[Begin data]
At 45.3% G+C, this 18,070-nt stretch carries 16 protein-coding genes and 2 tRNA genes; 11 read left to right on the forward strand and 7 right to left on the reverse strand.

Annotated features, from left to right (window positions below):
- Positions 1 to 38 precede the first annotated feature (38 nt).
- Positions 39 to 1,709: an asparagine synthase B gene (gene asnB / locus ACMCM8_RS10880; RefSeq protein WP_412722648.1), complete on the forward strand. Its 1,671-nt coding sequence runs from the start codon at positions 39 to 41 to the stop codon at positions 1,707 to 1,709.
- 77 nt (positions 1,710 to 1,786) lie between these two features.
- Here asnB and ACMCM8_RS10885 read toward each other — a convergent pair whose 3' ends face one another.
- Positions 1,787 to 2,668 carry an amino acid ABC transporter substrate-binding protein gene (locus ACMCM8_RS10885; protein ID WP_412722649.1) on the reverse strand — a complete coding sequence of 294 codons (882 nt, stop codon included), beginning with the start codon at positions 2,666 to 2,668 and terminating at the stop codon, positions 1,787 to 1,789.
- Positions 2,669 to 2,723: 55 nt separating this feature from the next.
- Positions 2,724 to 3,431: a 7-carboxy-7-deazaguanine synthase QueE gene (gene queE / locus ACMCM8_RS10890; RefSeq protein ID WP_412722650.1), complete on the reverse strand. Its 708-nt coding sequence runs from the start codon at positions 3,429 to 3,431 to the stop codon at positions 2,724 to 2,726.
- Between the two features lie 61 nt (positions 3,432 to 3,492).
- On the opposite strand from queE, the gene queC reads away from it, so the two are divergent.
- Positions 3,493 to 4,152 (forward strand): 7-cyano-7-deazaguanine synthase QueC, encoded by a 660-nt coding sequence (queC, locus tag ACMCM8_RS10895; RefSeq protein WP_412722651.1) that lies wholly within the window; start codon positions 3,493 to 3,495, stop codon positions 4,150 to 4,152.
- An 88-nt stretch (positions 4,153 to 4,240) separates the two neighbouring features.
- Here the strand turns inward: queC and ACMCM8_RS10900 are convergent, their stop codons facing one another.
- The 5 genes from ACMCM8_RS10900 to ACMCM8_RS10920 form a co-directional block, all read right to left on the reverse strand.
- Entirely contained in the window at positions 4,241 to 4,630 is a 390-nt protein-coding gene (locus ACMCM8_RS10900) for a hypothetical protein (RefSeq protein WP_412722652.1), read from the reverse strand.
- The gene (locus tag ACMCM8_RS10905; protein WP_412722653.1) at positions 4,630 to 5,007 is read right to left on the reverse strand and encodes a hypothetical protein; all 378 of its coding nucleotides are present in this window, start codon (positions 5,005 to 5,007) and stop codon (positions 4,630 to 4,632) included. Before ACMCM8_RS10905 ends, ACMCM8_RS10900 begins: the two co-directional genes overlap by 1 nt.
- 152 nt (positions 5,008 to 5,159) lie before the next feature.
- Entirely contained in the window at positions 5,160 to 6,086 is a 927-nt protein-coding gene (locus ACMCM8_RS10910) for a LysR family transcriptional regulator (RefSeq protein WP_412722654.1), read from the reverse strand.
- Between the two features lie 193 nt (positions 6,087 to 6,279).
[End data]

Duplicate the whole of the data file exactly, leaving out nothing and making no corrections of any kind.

At 45.3% G+C, this 18,070-nt stretch carries 16 protein-coding genes and 2 tRNA genes; 11 read left to right on the forward strand and 7 right to left on the reverse strand.

Annotated features, from left to right (window positions below):
- Positions 1 to 38 precede the first annotated feature (38 nt).
- Positions 39 to 1,709: an asparagine synthase B gene (gene asnB / locus ACMCM8_RS10880; RefSeq protein WP_412722648.1), complete on the forward strand. Its 1,671-nt coding sequence runs from the start codon at positions 39 to 41 to the stop codon at positions 1,707 to 1,709.
- 77 nt (positions 1,710 to 1,786) lie between these two features.
- Here asnB and ACMCM8_RS10885 read toward each other — a convergent pair whose 3' ends face one another.
- Positions 1,787 to 2,668 carry an amino acid ABC transporter substrate-binding protein gene (locus ACMCM8_RS10885; protein ID WP_412722649.1) on the reverse strand — a complete coding sequence of 294 codons (882 nt, stop codon included), beginning with the start codon at positions 2,666 to 2,668 and terminating at the stop codon, positions 1,787 to 1,789.
- Positions 2,669 to 2,723: 55 nt separating this feature from the next.
- Positions 2,724 to 3,431: a 7-carboxy-7-deazaguanine synthase QueE gene (gene queE / locus ACMCM8_RS10890; RefSeq protein ID WP_412722650.1), complete on the reverse strand. Its 708-nt coding sequence runs from the start codon at positions 3,429 to 3,431 to the stop codon at positions 2,724 to 2,726.
- Between the two features lie 61 nt (positions 3,432 to 3,492).
- On the opposite strand from queE, the gene queC reads away from it, so the two are divergent.
- Positions 3,493 to 4,152 (forward strand): 7-cyano-7-deazaguanine synthase QueC, encoded by a 660-nt coding sequence (queC, locus tag ACMCM8_RS10895; RefSeq protein WP_412722651.1) that lies wholly within the window; start codon positions 3,493 to 3,495, stop codon positions 4,150 to 4,152.
- An 88-nt stretch (positions 4,153 to 4,240) separates the two neighbouring features.
- Here the strand turns inward: queC and ACMCM8_RS10900 are convergent, their stop codons facing one another.
- The 5 genes from ACMCM8_RS10900 to ACMCM8_RS10920 form a co-directional block, all read right to left on the reverse strand.
- Entirely contained in the window at positions 4,241 to 4,630 is a 390-nt protein-coding gene (locus ACMCM8_RS10900) for a hypothetical protein (RefSeq protein WP_412722652.1), read from the reverse strand.
- The gene (locus tag ACMCM8_RS10905; protein WP_412722653.1) at positions 4,630 to 5,007 is read right to left on the reverse strand and encodes a hypothetical protein; all 378 of its coding nucleotides are present in this window, start codon (positions 5,005 to 5,007) and stop codon (positions 4,630 to 4,632) included. Before ACMCM8_RS10905 ends, ACMCM8_RS10900 begins: the two co-directional genes overlap by 1 nt.
- 152 nt (positions 5,008 to 5,159) lie before the next feature.
- Entirely contained in the window at positions 5,160 to 6,086 is a 927-nt protein-coding gene (locus ACMCM8_RS10910) for a LysR family transcriptional regulator (RefSeq protein WP_412722654.1), read from the reverse strand.
- Between the two features lie 193 nt (positions 6,087 to 6,279).